ProDeath Penalty





Are we effectively punishing our most vile and baneful criminals? I believe some improvement to be necessary; the death penalty should be legalized in all states. The United States should utilize the capital punishment because it is economical and has deterring and incapacitating effects. While life with no parole sentencing is a valid alternative, the death penalty is in public favor, ruled as constitutional, is humane, and allows convicts many opportunities to appeal.
While many people will claim that too many inmates are executed, the national death row currently has a population of 3726 criminals, consisting of 3669 men and 57 women, and only 712 convicts have been executed since 1976. In 2000, 85 criminals were executed and 26 executed so far in 2001 (MSU online). According to the FBI Uniform Crime Report and Bureau of Justice Statistics, approximately 560,000 murders and 358 executions have taken place from 1967 to 1996.
In comparison to life sentencing, the death penalty is far more economical as well. Life without parole costs $5.53 million per prisoner while death penalty costs only $1.91 million per prisoner. While immediate costs of capital punishment make it seem a more expensive punishment, the drawn out costs of life sentences greatly exceed them; factors such as increasing prison, medical, and geriatric costs add to costs of life without parole cases (www.prodeathpenalty.com).
Innocent people have not been executed either. Criminals on death row have been convicted of brutal, heinous crimes and murders and are not “model citizens.” There has not been a case in which an inmate sentenced to death was found innocent postmortem. Inmates whose innocence is proven while imprisoned are released, an occurrence happening more often each year. Since 1973, 98 people have been released due to innocence (www.deathpenaltyinfo.org).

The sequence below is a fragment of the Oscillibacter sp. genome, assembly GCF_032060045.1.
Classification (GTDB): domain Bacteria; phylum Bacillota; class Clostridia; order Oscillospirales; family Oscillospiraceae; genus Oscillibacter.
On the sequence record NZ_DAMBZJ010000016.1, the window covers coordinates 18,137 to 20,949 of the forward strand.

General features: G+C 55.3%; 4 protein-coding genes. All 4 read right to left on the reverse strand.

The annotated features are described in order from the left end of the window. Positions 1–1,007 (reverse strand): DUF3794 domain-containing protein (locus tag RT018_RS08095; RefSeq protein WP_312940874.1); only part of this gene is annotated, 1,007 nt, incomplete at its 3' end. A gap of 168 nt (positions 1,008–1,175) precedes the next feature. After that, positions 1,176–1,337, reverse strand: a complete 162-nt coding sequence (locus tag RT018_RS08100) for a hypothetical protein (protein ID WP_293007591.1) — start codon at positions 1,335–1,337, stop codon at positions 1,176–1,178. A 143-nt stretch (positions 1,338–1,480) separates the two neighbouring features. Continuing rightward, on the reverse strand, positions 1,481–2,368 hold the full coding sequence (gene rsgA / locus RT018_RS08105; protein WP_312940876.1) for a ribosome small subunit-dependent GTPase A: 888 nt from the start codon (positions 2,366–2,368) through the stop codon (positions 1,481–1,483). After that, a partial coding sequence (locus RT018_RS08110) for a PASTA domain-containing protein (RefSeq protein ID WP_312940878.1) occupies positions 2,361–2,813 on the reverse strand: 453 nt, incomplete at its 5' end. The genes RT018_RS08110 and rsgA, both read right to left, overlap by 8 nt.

Also, some people who oppose capital punishment believe that executions are unequally applied to Caucasians and African-Americans. This is untrue because 46.14 percent of death row inmates are Caucasians (wwwl.ncpa.org/ea/eama87a.html).
Public opinion of the death penalty generally supports it. When Americans were asked if they favored the death penalty for murder convicts, 68 percent said yes (Gallup Poll, www.pollingreport.com). An ABC News Poll asked if the “death penalty is fair because killers can not kill again”, 72 percent agreed. Even when given life with no parole as an alternative, the majority of those polled by ABC News/Washington Post in April 2001, answered that they prefer the death penalty. Moreover, in 1976, the United States Supreme Court declared the death penalty constitutional (www.thepubliccause.net/deathpenalty.html#supremecourtdeathpenaltydecisions).
Another reason to utilize the death penalty is to prevent criminals from escaping prison. To incapacitate these nefarious inmates prevents them from causing further harm to society. In March 2001, Lee John Knoch and Aaron O’Hara, both 23 years old, escaped the Snake River Correctional Institution in Oregon. O’Hara, who was captured by authorities, is serving a six-year sentence for sodomy, sex abuse, and two counts of rape. Knoch was not caught and had been serving life with no parole for his 1998 conviction of five counts of aggravated murder and charges of assault, kidnapping, theft by extortion, and harassment (www.prodeathpenalty.com). Knoch’s escape could have been prevented had he been sentenced with the death penalty and placed on death row.
The death penalty could have prevented additional crimes as well. In the August 30, 1990 issue of The New American Magazine, “Murders That Could Have Been Averted By Capital Punishment”:
“On December 7, 1984 Benny Lee Chaffin kidnapped, raped, and murdered a nine-year-old Springfield, Oregon girl. He had been convicted of murder once before in Texas, but not executed. Incredibly, the same jury that convicted him for killing the young girl refused to sentence him to death because two of the 12 jurors said they could not determine whether or not he would be a future threat to society!”

“In 1957, Richard Biegenwald murdered a store owner during a robbery in New Jersey. He was convicted, but not given a life sentence rather than death. After serving 17 years, he was paroled. He violated his parole, was returned to prison, but was again paroled in 1980, after which he shot and killed an 18 year old Asbury Park, New Jersey girl. He also killed three other 17 year old New Jersey girls and a 34 year old man.”
To allow these